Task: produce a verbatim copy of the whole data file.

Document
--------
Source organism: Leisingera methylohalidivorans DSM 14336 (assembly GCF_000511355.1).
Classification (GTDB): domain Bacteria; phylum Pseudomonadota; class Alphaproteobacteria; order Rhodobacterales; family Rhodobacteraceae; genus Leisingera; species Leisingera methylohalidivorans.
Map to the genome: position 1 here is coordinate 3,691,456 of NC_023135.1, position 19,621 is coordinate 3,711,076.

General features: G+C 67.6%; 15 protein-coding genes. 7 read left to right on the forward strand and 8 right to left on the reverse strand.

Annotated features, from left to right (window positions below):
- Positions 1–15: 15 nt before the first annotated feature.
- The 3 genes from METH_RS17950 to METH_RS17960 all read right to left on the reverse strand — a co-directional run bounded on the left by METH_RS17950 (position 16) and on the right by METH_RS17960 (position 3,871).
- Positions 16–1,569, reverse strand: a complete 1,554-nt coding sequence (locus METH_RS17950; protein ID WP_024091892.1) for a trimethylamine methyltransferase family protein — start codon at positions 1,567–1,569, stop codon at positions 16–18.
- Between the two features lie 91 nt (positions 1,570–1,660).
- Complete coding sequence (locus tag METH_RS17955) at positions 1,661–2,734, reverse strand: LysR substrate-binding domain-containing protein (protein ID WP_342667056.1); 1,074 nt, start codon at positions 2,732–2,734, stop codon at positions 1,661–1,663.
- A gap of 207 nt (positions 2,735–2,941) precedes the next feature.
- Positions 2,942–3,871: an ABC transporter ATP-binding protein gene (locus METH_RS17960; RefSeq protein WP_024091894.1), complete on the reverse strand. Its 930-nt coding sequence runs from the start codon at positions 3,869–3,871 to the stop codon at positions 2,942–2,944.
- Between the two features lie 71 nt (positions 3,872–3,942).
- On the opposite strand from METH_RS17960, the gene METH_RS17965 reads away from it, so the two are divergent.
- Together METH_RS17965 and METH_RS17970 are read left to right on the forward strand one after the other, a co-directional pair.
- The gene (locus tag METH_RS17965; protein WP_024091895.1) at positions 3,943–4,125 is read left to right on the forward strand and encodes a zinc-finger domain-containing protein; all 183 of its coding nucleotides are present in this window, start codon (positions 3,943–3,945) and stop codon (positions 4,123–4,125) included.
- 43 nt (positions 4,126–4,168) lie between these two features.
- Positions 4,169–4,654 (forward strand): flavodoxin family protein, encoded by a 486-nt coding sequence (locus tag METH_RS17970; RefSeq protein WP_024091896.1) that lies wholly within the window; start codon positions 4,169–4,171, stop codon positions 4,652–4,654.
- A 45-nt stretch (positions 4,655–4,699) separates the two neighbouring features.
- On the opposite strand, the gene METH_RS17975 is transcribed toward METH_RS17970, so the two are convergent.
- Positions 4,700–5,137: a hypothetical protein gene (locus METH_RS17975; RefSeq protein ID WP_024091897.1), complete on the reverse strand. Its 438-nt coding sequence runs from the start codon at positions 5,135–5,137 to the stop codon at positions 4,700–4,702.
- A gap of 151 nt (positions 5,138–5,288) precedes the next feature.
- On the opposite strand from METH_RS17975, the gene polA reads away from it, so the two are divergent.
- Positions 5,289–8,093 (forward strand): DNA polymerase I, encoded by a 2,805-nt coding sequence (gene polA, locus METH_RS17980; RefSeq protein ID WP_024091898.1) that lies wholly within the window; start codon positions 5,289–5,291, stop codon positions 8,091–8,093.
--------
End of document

Source organism: Leisingera methylohalidivorans DSM 14336 (assembly GCF_000511355.1).
Classification (GTDB): domain Bacteria; phylum Pseudomonadota; class Alphaproteobacteria; order Rhodobacterales; family Rhodobacteraceae; genus Leisingera; species Leisingera methylohalidivorans.
Map to the genome: position 1 here is coordinate 3,691,456 of NC_023135.1, position 19,621 is coordinate 3,711,076.

General features: G+C 67.6%; 15 protein-coding genes. 7 read left to right on the forward strand and 8 right to left on the reverse strand.

Annotated features, from left to right (window positions below):
- Positions 1–15: 15 nt before the first annotated feature.
- The 3 genes from METH_RS17950 to METH_RS17960 all read right to left on the reverse strand — a co-directional run bounded on the left by METH_RS17950 (position 16) and on the right by METH_RS17960 (position 3,871).
- Positions 16–1,569, reverse strand: a complete 1,554-nt coding sequence (locus METH_RS17950; protein ID WP_024091892.1) for a trimethylamine methyltransferase family protein — start codon at positions 1,567–1,569, stop codon at positions 16–18.
- Between the two features lie 91 nt (positions 1,570–1,660).
- Complete coding sequence (locus tag METH_RS17955) at positions 1,661–2,734, reverse strand: LysR substrate-binding domain-containing protein (protein ID WP_342667056.1); 1,074 nt, start codon at positions 2,732–2,734, stop codon at positions 1,661–1,663.
- A gap of 207 nt (positions 2,735–2,941) precedes the next feature.
- Positions 2,942–3,871: an ABC transporter ATP-binding protein gene (locus METH_RS17960; RefSeq protein WP_024091894.1), complete on the reverse strand. Its 930-nt coding sequence runs from the start codon at positions 3,869–3,871 to the stop codon at positions 2,942–2,944.
- Between the two features lie 71 nt (positions 3,872–3,942).
- On the opposite strand from METH_RS17960, the gene METH_RS17965 reads away from it, so the two are divergent.
- Together METH_RS17965 and METH_RS17970 are read left to right on the forward strand one after the other, a co-directional pair.
- The gene (locus tag METH_RS17965; protein WP_024091895.1) at positions 3,943–4,125 is read left to right on the forward strand and encodes a zinc-finger domain-containing protein; all 183 of its coding nucleotides are present in this window, start codon (positions 3,943–3,945) and stop codon (positions 4,123–4,125) included.
- 43 nt (positions 4,126–4,168) lie between these two features.
- Positions 4,169–4,654 (forward strand): flavodoxin family protein, encoded by a 486-nt coding sequence (locus tag METH_RS17970; RefSeq protein WP_024091896.1) that lies wholly within the window; start codon positions 4,169–4,171, stop codon positions 4,652–4,654.
- A 45-nt stretch (positions 4,655–4,699) separates the two neighbouring features.
- On the opposite strand, the gene METH_RS17975 is transcribed toward METH_RS17970, so the two are convergent.
- Positions 4,700–5,137: a hypothetical protein gene (locus METH_RS17975; RefSeq protein ID WP_024091897.1), complete on the reverse strand. Its 438-nt coding sequence runs from the start codon at positions 5,135–5,137 to the stop codon at positions 4,700–4,702.
- A gap of 151 nt (positions 5,138–5,288) precedes the next feature.
- On the opposite strand from METH_RS17975, the gene polA reads away from it, so the two are divergent.
- Positions 5,289–8,093 (forward strand): DNA polymerase I, encoded by a 2,805-nt coding sequence (gene polA, locus METH_RS17980; RefSeq protein ID WP_024091898.1) that lies wholly within the window; start codon positions 5,289–5,291, stop codon positions 8,091–8,093.